At Golden Gate Fields, the diminutive jockey -- who stands just 5'4" (1.63 meters) -- is a giant of the track, fully able to satiate his fierce competitive instincts and, equally as importantly, be given rides that have every chance of crossing the line.

"I am very competitive. No matter what I put my hand to, I try to win it," he says.

"Even tennis against your wife?" I jovially ask, following up on some small talk earlier in our interview.

The Hannon family's racing dynasty
Are you fit enough to be a jockey?
Horse racing's 'speed gene' test

"Yes," came the succinct reply long on steel and short on humor.

The response elicited a degree of sympathy for wife Tami, who he married aged 20 and with whom he has four children, but in reality, Baze credits her with providing the bedrock for his phenomenal career.

Breeding the next generation of champions

"She is definitely a big part of my success," he says. "If a guy doesn't have stability or foundation, then I think he is going to wander off the path -- and not be able to physically do it. It's a big part of it."


For nearly four decades, Baze has not just followed the restrictive diet of a jockey but also led the way in meaty statistics. Of his 50,000 races, a milestone he achieved in January, 'Russell the Muscle' has finished in the money -- the top three places -- over 28,000 times.

He has ridden so successfully that the family home is in Woodside, an area of California often described as one of the 'wealthiest communities in the United States.'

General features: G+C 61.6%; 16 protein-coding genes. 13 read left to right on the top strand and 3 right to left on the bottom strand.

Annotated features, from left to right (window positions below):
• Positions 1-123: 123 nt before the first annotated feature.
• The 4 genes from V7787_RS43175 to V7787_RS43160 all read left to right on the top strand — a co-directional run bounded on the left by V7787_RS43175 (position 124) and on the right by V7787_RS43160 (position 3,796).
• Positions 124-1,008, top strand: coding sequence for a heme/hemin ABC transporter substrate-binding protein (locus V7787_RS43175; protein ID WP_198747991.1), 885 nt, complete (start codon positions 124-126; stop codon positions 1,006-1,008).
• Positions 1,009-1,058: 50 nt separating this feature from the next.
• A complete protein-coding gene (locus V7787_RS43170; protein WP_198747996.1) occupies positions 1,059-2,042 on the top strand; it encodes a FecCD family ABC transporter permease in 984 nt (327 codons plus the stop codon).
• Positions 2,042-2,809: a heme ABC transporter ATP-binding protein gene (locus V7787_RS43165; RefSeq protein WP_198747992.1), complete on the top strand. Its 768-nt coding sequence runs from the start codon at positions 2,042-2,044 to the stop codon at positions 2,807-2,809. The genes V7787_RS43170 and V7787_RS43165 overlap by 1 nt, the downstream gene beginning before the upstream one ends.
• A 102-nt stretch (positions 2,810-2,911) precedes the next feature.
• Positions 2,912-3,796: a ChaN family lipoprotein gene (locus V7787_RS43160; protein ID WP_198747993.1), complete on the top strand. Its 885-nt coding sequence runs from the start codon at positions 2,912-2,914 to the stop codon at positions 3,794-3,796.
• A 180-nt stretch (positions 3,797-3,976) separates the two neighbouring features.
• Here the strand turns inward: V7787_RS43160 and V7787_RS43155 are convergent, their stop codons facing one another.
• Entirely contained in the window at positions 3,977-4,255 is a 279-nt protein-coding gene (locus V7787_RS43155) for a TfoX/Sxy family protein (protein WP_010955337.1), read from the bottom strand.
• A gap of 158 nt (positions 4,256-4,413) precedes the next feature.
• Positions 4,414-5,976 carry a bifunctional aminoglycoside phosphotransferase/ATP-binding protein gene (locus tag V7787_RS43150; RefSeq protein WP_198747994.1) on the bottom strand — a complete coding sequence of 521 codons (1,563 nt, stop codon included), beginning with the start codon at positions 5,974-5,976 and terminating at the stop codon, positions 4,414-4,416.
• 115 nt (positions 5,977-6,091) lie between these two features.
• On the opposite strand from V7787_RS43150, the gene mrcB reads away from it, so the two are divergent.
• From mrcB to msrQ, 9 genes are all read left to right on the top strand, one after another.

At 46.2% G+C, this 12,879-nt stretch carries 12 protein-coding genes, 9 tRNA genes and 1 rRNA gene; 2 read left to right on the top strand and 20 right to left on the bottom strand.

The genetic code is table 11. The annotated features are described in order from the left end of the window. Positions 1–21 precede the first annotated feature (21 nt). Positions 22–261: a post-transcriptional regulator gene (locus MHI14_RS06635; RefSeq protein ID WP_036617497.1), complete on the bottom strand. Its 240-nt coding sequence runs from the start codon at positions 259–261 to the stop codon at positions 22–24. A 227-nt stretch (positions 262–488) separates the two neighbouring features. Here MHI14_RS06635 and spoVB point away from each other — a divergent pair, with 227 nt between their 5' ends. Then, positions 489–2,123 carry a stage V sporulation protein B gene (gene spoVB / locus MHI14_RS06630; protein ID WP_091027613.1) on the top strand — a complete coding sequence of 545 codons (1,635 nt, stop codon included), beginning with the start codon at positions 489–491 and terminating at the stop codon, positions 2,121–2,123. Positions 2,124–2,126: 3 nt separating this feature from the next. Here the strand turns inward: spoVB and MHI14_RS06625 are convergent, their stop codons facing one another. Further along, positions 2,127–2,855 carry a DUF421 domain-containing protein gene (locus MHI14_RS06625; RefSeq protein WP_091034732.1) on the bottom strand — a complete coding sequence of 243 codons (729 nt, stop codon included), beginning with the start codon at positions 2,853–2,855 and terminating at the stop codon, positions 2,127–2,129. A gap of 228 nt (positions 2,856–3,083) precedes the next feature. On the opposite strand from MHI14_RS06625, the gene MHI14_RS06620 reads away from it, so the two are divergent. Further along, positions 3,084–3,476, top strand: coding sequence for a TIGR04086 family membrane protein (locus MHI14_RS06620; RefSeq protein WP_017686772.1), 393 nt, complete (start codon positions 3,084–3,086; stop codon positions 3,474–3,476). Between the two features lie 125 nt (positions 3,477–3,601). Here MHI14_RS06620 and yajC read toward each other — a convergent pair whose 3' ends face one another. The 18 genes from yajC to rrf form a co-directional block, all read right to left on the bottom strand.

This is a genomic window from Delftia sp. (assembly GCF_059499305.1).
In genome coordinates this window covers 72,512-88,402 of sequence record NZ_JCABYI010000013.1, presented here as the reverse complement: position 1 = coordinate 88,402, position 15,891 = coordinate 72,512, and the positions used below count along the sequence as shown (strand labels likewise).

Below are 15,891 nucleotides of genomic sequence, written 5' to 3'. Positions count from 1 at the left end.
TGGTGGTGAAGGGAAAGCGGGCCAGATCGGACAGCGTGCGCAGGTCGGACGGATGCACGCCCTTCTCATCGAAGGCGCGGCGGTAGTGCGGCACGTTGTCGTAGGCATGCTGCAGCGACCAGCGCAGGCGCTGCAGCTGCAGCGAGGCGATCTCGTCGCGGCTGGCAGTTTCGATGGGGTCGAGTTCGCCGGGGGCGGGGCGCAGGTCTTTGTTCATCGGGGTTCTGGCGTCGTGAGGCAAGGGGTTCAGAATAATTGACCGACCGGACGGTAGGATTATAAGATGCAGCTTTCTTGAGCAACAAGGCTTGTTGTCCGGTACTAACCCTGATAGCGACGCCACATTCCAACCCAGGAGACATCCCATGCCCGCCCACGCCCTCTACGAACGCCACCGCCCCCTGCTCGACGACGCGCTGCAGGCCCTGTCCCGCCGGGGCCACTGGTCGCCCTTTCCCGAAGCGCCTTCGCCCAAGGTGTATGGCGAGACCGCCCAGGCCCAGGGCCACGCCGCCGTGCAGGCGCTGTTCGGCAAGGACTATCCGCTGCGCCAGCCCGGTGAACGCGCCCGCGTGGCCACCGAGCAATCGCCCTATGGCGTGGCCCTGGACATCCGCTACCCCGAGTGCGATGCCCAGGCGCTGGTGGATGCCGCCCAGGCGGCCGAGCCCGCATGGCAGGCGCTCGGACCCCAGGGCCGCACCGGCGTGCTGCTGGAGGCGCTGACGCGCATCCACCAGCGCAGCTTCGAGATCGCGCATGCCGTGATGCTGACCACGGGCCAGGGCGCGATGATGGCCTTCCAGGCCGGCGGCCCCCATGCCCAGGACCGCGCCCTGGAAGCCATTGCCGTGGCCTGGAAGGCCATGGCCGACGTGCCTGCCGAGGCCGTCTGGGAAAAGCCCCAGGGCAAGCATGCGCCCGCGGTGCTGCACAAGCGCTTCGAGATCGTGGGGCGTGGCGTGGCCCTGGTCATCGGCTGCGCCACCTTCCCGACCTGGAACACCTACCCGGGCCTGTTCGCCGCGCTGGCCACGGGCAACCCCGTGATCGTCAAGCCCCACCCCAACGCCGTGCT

Yet there have been setbacks.

In 1979, well before the likes of Lionel Messi, Roger Federer and Usain Bolt were born, Baze was tearing a disc in his lower back -- one of the few injuries that has continually bothered him in a career where he has broken a litany of bones.

Then then was the horse called 'Event of the Year,' which could have turned into the 'Event of his Career' in 1998. The best ride Baze had ever been given in the Kentucky Derby, the horse went lame just a week before the prestigious race.

"That was a low point, but these things happen," he concedes. "Given the choice, I would have won the Kentucky Derby a couple of times. But I am not going to cry about any of this stuff, because I've had a fantastic career."

Read: he world's longest horse race

Just before he turned 30, he chose to try his luck in Southern California where some of the country's best race tracks are located: Santa Anita and Del Mar among them.

Almost always finishing in the top 10 of the jockey standings during his three years there, he just did not ride enough winners -- by his own admission -- to make it financially worthwhile, so elected to return home to his happy hunting ground.

Queen joyous at Royal Ascot win
Fashion and glamor at Royal Ascot
Frankel: Super freak to super stud?

A better rider following the higher level of competition, he duly set about establishing his undisputed dominance -- finishing as the country's top jockey in terms of wins on 12 different occasions.

"His work ethic is amazing and he's never changed that," says long-term agent Ray Harris when asked about the secrets of Baze's success. "He's one of the greatest gentlemen and emissaries for the game in the history of the sport."

So much so that in 1999 he was inducted into American racing's Hall of Fame.

"Being in the Hall of Fame never even crossed my mind until I was nominated," says Baze, who oozes humility and understatement.

"I never started riding to win fame or accolades -- I just love riding. The fact I've got all these awards is great but that isn't the reason I'm doing it."